I was just reading something and saw a particular sentence: “Led by Shen Mingxin, head of the village…”.
The word “Led” jumped out at me, likely because of the capital L called for as the first word in the sentence. It’s not often that I’ve seen the word “led” starting a sentence off. It tickled my wordplay nerve.
We all know about the band’s spelling twist on the word “Lead Zeppelin” and the whole Keith Moon suggestion. The band’s manager changed the name to prevent inevitable mispronunciations of “Leed Zeppelin”.
It never occured to me that the band’s name doesn’t necessarily have any unconventional spelling at all. “Led”, an adjective, as in the state resulting from the past-tense form of the verb “lead”. A Led Zeppelin, or a Guided Blimp. Given the related historical events of the Hindenberg, I suppose the name could be regarded as “an aircraft accompanied to its demise”, etc.
I know the word “Led” has some mystical undertones that Page probably had a ball with. What I think is supercool is to take it a tier deeper into the Hindenberg context, playing with the implications that the balloon’s “leader” — whether human or otherwise — didn’t necessarily intend for it to land safely. And we’re not necessarily talking about the Hindenberg in a literal sense. The Hindenberg is just a visual metaphor for for the more figurative idea of disaster. Throw “Led” into the equation, and you start tapping into the realm of metaphysical intention, inevitability, and fate.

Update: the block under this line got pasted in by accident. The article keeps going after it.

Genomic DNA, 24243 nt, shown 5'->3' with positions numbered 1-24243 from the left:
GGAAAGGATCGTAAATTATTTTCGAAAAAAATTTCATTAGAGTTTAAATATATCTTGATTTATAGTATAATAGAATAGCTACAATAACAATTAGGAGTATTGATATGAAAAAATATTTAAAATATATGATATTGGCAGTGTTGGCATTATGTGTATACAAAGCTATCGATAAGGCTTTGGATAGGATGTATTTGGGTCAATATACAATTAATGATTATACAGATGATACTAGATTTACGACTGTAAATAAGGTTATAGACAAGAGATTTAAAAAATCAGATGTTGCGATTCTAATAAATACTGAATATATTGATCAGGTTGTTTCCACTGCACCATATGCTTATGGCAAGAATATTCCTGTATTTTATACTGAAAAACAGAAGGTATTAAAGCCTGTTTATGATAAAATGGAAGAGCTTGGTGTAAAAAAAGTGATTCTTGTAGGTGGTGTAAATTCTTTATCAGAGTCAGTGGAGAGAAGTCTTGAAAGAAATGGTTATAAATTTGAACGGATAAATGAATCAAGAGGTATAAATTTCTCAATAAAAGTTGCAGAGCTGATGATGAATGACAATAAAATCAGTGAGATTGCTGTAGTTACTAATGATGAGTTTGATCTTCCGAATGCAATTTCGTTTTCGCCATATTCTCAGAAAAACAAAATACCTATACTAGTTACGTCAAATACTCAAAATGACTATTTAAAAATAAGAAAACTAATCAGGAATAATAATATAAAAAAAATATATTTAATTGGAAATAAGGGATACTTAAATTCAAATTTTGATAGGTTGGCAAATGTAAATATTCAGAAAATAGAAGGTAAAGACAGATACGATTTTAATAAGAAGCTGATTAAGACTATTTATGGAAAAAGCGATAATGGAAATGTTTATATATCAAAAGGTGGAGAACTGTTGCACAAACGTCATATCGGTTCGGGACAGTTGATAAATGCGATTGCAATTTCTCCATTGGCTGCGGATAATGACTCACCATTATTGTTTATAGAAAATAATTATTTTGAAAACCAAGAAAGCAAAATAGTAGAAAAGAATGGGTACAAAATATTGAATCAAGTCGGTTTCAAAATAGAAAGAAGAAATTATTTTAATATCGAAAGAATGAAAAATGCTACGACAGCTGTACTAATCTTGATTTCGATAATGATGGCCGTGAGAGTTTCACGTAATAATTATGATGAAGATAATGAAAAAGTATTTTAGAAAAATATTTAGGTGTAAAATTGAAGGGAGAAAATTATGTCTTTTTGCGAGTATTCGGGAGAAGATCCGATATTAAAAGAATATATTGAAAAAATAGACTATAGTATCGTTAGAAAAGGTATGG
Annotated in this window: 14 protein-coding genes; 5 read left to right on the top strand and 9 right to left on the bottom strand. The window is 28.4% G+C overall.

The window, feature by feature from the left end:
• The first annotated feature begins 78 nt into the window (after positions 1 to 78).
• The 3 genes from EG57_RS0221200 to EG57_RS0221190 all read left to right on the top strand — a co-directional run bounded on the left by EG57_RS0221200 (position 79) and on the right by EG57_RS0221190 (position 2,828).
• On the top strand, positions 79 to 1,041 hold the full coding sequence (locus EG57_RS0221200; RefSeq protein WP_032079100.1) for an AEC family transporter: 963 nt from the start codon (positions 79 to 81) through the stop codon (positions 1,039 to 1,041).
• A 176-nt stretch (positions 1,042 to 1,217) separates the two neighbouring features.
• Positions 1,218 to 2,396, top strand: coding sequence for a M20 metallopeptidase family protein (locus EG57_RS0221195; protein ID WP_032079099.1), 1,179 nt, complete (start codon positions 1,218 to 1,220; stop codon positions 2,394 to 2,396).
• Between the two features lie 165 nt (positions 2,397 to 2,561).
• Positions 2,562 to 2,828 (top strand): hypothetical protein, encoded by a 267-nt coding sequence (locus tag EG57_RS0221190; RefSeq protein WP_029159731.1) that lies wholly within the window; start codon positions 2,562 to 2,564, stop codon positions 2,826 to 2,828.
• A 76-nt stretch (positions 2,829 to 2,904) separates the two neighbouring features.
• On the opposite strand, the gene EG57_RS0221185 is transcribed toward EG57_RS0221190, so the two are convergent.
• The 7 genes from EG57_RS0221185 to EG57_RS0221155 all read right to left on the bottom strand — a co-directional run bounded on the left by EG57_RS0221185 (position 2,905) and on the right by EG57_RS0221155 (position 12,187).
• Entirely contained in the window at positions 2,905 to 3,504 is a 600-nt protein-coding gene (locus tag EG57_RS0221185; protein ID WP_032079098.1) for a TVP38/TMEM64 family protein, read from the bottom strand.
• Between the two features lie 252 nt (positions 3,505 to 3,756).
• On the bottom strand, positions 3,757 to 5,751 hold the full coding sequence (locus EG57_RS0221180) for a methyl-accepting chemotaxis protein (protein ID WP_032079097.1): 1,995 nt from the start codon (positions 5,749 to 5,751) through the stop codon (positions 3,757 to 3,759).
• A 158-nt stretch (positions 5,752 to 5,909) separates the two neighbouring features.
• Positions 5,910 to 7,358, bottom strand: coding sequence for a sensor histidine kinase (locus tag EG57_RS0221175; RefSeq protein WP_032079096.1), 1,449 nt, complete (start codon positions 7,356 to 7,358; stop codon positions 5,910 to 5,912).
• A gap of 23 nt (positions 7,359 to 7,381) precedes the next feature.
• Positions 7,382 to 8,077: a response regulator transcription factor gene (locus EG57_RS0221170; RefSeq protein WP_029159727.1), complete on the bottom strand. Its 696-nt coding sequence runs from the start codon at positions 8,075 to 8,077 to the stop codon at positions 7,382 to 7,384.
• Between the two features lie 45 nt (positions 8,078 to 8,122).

Guided Disaster, if you will. Orchestrated Tragedy? Submissive Catastrophe? Induced Fiasco? I’ll even go so far as to say that “Led Zeppelin” is another way of saying “Shit Happens.” God, I love words. Maybe you’ve noticed.
I can’t be the first person who’s noticed this. While a couple of mystical hippie pals claim to have known this to be obvious all along, I’ve got other Zep friends who tell me I need to get a life. They’re probably all right.
In any case, one of the best band names ever conceived. What’s amusing is that most of the people who’d agree don’t even realize why.
“And you know sometimes words have two meanings.”
— Robert Plant